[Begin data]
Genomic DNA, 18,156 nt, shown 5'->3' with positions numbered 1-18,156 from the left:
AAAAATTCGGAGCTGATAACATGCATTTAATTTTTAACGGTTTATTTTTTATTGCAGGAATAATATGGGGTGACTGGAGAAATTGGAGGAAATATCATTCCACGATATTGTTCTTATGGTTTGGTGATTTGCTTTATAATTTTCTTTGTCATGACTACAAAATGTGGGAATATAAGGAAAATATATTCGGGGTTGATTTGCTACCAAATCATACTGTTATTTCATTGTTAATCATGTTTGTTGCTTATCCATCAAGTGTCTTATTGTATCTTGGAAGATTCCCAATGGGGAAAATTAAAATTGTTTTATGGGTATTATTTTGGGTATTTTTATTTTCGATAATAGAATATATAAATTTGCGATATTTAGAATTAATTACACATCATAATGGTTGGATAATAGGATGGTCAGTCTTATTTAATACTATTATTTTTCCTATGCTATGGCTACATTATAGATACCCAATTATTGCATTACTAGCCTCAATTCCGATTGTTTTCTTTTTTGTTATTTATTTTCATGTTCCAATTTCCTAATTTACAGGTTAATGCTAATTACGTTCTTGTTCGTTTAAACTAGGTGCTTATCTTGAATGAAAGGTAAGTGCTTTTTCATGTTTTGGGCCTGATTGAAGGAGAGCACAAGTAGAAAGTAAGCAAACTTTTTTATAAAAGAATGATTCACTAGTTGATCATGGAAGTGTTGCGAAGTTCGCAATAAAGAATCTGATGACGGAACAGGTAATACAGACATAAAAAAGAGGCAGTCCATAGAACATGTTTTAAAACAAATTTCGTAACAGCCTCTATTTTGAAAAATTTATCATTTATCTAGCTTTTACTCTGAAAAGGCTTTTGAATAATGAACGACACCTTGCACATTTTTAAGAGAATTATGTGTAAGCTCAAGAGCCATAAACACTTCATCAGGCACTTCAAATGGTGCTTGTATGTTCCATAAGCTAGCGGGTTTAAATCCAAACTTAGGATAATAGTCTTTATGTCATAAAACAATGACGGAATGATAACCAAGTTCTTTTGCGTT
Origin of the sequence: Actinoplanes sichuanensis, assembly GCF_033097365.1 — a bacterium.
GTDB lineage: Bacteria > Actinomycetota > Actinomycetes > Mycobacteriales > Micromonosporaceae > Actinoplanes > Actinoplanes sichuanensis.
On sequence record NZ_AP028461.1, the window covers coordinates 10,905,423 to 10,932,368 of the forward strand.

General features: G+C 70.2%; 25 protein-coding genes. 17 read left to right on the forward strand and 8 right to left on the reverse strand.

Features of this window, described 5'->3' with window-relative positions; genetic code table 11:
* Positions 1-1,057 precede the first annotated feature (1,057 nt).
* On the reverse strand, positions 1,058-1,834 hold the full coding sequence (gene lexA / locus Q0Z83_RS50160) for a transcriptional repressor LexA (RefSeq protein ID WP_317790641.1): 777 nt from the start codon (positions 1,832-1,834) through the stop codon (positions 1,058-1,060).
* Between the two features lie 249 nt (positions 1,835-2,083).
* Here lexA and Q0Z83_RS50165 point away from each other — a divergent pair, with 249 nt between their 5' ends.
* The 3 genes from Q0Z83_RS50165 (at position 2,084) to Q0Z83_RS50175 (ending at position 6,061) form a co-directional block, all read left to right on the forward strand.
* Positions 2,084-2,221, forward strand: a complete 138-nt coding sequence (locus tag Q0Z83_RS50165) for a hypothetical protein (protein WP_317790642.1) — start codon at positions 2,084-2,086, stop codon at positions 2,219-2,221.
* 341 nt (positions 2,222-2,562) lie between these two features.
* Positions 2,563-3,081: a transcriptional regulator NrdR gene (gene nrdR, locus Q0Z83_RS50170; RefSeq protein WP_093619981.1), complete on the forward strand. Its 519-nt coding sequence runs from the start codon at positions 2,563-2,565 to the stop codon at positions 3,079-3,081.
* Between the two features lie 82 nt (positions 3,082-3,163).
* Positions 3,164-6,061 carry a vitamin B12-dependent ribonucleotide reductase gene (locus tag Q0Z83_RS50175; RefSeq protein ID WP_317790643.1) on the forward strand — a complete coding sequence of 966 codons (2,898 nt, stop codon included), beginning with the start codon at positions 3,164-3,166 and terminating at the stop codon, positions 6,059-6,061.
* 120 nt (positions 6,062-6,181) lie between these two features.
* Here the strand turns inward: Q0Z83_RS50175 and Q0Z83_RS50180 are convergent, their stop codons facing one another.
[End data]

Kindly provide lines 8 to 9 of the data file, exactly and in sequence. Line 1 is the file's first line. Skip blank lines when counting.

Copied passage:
* Positions 1-1,057 precede the first annotated feature (1,057 nt).
* On the reverse strand, positions 1,058-1,834 hold the full coding sequence (gene lexA / locus Q0Z83_RS50160) for a transcriptional repressor LexA (RefSeq protein ID WP_317790641.1): 777 nt from the start codon (positions 1,832-1,834) through the stop codon (positions 1,058-1,060).